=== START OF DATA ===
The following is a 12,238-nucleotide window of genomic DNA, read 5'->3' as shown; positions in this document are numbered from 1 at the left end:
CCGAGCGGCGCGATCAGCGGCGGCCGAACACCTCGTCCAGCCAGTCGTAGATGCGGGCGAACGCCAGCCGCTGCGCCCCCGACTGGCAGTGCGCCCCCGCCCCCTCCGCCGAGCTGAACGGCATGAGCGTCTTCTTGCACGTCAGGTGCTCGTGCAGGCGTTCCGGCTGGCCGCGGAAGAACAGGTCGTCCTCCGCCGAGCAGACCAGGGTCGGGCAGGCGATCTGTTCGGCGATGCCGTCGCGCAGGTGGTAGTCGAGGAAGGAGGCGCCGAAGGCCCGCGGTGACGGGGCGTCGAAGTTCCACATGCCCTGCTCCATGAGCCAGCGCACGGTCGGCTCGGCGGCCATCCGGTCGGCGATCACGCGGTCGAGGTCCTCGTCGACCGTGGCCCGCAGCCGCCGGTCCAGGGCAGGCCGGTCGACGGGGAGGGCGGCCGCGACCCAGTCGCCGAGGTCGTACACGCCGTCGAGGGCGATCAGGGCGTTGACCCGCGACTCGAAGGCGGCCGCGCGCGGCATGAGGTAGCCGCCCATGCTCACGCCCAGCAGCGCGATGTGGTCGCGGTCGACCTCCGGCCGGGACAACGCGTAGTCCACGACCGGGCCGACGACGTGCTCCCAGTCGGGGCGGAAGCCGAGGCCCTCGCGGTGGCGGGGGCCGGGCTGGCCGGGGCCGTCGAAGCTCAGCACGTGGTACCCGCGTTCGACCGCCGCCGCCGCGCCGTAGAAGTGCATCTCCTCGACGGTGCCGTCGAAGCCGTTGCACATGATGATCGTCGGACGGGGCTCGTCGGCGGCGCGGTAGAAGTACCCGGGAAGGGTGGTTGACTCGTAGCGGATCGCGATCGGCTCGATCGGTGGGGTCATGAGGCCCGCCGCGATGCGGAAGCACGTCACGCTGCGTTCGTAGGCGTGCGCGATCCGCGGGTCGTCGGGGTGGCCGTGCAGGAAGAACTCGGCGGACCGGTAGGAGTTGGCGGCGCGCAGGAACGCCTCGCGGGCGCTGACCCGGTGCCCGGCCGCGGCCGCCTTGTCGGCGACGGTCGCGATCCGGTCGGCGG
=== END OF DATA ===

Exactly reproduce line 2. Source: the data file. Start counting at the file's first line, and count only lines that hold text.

CCGAGCGGCGCGATCAGCGGCGGCCGAACACCTCGTCCAGCCAGTCGTAGATGCGGGCGAACGCCAGCCGCTGCGCCCCCGACTGGCAGTGCGCCCCCGCCCCCTCCGCCGAGCTGAACGGCATGAGCGTCTTCTTGCACGTCAGGTGCTCGTGCAGGCGTTCCGGCTGGCCGCGGAAGAACAGGTCGTCCTCCGCCGAGCAGACCAGGGTCGGGCAGGCGATCTGTTCGGCGATGCCGTCGCGCAGGTGGTAGTCGAGGAAGGAGGCGCCGAAGGCCCGCGGTGACGGGGCGTCGAAGTTCCACATGCCCTGCTCCATGAGCCAGCGCACGGTCGGCTCGGCGGCCATCCGGTCGGCGATCACGCGGTCGAGGTCCTCGTCGACCGTGGCCCGCAGCCGCCGGTCCAGGGCAGGCCGGTCGACGGGGAGGGCGGCCGCGACCCAGTCGCCGAGGTCGTACACGCCGTCGAGGGCGATCAGGGCGTTGACCCGCGACTCGAAGGCGGCCGCGCGCGGCATGAGGTAGCCGCCCATGCTCACGCCCAGCAGCGCGATGTGGTCGCGGTCGACCTCCGGCCGGGACAACGCGTAGTCCACGACCGGGCCGACGACGTGCTCCCAGTCGGGGCGGAAGCCGAGGCCCTCGCGGTGGCGGGGGCCGGGCTGGCCGGGGCCGTCGAAGCTCAGCACGTGGTACCCGCGTTCGACCGCCGCCGCCGCGCCGTAGAAGTGCATCTCCTCGACGGTGCCGTCGAAGCCGTTGCACATGATGATCGTCGGACGGGGCTCGTCGGCGGCGCGGTAGAAGTACCCGGGAAGGGTGGTTGACTCGTAGCGGATCGCGATCGGCTCGATCGGTGGGGTCATGAGGCCCGCCGCGATGCGGAAGCACGTCACGCTGCGTTCGTAGGCGTGCGCGATCCGCGGGTCGTCGGGGTGGCCGTGCAGGAAGAACTCGGCGGACCGGTAGGAGTTGGCGGCGCGCAGGAACGCCTCGCGGGCGCTGACCCGGTGCCCGGCCGCGGCCGCCTTGTCGGCGACGGTCGCGATCCGGTCGGCGG